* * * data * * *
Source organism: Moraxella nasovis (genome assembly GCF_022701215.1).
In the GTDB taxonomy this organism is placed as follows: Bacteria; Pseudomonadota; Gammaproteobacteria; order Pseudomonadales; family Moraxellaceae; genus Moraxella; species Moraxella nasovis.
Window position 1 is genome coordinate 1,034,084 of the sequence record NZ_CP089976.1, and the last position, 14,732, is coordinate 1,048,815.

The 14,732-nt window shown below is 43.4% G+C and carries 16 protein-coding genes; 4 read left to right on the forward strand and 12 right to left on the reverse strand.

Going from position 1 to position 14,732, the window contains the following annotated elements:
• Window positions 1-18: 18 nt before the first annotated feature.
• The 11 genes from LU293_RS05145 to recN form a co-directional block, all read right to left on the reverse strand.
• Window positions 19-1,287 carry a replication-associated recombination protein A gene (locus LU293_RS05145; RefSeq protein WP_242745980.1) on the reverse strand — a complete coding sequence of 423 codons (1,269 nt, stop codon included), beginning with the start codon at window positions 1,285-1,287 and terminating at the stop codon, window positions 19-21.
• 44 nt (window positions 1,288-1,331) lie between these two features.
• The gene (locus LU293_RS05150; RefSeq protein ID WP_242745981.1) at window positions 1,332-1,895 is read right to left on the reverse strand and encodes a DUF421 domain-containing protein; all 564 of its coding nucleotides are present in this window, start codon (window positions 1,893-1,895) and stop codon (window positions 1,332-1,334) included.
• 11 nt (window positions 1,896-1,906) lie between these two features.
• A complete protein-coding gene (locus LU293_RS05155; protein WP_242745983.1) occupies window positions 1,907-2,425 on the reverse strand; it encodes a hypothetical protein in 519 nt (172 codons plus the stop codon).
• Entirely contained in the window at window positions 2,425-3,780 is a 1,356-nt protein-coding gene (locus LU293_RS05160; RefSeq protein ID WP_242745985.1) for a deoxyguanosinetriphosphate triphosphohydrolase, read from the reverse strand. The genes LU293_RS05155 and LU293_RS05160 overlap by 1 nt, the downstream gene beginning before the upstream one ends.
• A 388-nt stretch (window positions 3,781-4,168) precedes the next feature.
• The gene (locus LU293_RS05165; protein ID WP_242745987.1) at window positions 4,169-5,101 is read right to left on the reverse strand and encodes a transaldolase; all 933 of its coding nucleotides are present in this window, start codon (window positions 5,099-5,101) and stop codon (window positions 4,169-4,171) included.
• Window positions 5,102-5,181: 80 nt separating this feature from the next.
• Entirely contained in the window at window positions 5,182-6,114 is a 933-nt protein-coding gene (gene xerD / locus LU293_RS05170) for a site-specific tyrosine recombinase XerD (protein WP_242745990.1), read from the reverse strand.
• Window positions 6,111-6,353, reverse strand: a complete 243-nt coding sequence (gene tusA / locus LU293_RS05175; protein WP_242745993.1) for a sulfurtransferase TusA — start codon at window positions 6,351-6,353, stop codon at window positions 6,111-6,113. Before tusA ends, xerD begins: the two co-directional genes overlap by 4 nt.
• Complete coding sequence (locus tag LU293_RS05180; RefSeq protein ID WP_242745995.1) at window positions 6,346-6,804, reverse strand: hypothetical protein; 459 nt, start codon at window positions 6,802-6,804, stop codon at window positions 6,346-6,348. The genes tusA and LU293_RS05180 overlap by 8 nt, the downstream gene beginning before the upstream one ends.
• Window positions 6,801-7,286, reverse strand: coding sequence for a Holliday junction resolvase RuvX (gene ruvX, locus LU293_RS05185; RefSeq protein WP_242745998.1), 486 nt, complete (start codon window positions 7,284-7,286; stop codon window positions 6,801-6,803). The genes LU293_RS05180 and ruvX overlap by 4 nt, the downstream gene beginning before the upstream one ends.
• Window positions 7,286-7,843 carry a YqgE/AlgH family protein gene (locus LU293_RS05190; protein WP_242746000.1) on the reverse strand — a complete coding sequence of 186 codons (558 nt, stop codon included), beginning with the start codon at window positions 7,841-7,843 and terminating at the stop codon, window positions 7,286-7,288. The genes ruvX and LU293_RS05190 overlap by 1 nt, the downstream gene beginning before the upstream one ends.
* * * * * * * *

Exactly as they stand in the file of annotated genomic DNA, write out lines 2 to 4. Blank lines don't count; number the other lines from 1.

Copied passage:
In the GTDB taxonomy this organism is placed as follows: Bacteria; Pseudomonadota; Gammaproteobacteria; order Pseudomonadales; family Moraxellaceae; genus Moraxella; species Moraxella nasovis.
Window position 1 is genome coordinate 1,034,084 of the sequence record NZ_CP089976.1, and the last position, 14,732, is coordinate 1,048,815.

The 14,732-nt window shown below is 43.4% G+C and carries 16 protein-coding genes; 4 read left to right on the forward strand and 12 right to left on the reverse strand.